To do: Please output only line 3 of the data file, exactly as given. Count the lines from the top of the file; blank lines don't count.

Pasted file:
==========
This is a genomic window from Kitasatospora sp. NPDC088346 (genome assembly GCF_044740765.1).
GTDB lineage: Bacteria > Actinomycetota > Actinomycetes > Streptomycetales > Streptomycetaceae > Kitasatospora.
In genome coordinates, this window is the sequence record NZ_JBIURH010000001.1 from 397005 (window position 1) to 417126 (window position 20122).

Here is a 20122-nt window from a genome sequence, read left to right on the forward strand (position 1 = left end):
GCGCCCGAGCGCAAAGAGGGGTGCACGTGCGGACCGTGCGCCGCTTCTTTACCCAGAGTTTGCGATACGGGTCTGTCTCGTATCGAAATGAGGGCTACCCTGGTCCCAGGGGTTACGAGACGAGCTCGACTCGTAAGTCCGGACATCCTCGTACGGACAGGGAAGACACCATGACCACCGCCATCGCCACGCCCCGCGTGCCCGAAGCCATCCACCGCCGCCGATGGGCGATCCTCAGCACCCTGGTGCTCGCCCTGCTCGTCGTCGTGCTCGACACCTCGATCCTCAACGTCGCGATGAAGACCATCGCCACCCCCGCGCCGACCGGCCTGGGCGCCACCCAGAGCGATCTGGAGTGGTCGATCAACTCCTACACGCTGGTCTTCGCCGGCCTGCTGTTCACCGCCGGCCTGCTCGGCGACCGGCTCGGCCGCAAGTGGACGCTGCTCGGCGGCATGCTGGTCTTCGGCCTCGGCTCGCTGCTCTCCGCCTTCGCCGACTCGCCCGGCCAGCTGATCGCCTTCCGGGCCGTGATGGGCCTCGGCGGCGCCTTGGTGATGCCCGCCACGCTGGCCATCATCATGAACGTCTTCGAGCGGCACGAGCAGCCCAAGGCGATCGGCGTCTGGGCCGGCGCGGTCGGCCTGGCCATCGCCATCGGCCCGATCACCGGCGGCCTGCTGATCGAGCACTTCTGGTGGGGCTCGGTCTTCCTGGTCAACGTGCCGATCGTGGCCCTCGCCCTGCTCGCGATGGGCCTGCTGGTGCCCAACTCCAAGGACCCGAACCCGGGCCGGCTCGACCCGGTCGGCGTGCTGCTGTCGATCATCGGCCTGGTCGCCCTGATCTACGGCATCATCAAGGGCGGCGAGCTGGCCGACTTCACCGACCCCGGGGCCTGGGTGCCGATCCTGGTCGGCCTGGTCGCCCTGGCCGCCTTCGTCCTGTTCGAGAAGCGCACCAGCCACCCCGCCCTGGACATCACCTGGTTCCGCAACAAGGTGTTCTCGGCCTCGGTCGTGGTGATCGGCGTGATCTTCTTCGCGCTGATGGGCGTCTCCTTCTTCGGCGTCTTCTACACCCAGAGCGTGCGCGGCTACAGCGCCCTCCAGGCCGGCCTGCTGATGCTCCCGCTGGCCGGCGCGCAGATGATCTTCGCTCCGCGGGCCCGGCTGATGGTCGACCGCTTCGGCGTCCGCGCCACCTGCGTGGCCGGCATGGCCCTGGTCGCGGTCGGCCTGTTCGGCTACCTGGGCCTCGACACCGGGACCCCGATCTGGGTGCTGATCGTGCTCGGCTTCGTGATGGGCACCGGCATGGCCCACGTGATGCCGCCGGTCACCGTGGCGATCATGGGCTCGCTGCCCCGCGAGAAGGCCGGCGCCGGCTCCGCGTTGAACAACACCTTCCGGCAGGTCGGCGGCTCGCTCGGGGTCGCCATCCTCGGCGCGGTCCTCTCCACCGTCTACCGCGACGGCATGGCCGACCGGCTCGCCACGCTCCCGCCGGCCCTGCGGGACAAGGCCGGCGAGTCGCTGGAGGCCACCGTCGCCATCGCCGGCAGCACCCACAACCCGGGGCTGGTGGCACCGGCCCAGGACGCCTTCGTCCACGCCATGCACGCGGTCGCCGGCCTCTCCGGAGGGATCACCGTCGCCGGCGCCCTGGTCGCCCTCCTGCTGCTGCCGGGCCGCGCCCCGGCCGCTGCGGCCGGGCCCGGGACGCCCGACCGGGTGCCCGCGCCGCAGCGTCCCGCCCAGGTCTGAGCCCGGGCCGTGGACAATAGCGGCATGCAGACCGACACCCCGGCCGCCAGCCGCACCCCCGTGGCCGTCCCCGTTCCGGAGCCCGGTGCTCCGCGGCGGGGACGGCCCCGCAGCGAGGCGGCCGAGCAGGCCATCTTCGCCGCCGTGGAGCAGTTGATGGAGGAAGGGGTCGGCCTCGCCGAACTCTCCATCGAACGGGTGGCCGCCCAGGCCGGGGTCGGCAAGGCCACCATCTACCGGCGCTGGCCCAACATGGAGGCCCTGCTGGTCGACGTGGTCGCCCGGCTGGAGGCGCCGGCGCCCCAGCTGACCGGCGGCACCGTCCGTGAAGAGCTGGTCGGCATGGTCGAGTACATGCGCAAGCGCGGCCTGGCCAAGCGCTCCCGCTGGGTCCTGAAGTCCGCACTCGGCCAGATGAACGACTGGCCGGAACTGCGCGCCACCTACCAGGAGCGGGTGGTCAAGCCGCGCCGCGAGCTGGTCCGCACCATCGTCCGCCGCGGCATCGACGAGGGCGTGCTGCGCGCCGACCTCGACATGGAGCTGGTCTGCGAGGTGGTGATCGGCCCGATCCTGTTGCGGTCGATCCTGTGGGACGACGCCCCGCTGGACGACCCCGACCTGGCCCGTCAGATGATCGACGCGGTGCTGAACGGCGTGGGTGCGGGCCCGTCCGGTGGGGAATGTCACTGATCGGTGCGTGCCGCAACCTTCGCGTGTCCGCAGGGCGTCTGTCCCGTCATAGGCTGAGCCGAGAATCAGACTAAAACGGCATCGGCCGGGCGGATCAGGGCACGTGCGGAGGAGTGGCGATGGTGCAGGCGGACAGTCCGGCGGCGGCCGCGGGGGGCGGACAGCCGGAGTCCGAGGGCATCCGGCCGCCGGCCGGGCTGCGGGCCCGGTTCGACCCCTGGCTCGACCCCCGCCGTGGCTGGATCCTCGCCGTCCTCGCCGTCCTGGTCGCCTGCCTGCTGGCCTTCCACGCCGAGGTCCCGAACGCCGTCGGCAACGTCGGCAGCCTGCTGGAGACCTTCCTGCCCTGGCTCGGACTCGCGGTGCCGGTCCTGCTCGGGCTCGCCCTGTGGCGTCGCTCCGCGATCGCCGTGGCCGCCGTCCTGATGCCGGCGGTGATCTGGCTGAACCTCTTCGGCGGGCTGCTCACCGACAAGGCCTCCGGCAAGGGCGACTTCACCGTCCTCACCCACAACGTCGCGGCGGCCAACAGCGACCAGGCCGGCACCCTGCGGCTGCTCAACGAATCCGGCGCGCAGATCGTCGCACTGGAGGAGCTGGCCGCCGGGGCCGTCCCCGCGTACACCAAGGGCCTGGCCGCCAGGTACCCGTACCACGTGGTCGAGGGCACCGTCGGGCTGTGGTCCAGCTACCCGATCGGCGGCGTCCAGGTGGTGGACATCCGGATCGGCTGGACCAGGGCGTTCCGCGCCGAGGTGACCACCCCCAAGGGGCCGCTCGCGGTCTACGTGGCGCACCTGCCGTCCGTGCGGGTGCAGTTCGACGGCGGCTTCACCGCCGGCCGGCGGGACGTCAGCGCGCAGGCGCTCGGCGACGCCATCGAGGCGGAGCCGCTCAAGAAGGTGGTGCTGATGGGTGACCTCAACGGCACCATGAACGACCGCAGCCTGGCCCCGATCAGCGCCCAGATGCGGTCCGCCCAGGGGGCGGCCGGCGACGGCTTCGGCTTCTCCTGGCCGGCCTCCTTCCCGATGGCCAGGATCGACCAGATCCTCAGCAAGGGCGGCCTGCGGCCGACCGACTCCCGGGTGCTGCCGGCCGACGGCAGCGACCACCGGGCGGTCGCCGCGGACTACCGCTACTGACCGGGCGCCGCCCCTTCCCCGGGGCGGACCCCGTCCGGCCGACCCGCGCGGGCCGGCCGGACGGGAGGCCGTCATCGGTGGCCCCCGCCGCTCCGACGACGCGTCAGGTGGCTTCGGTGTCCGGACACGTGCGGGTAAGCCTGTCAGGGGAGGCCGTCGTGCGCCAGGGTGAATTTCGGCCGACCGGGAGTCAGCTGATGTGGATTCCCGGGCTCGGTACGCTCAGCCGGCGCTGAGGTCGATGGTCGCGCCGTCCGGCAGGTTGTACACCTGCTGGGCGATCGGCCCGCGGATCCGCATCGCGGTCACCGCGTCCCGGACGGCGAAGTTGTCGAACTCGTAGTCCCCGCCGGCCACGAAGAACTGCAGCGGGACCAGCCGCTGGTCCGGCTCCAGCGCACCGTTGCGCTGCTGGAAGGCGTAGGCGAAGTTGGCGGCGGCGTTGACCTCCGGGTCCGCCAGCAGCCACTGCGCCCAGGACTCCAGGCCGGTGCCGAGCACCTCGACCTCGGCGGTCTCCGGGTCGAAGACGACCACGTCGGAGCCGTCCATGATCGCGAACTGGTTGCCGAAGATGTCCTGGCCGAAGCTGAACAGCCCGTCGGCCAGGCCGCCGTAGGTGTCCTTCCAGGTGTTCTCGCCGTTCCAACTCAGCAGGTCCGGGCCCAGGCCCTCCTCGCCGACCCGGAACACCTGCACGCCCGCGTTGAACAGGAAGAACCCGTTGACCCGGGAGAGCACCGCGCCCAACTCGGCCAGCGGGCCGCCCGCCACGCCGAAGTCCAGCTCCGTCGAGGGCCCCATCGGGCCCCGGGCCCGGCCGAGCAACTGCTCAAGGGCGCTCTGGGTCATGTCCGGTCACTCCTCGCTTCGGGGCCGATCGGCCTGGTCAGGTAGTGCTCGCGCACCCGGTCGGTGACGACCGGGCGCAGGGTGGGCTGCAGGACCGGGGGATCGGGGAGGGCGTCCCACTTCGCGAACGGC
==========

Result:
In genome coordinates, this window is the sequence record NZ_JBIURH010000001.1 from 397005 (window position 1) to 417126 (window position 20122).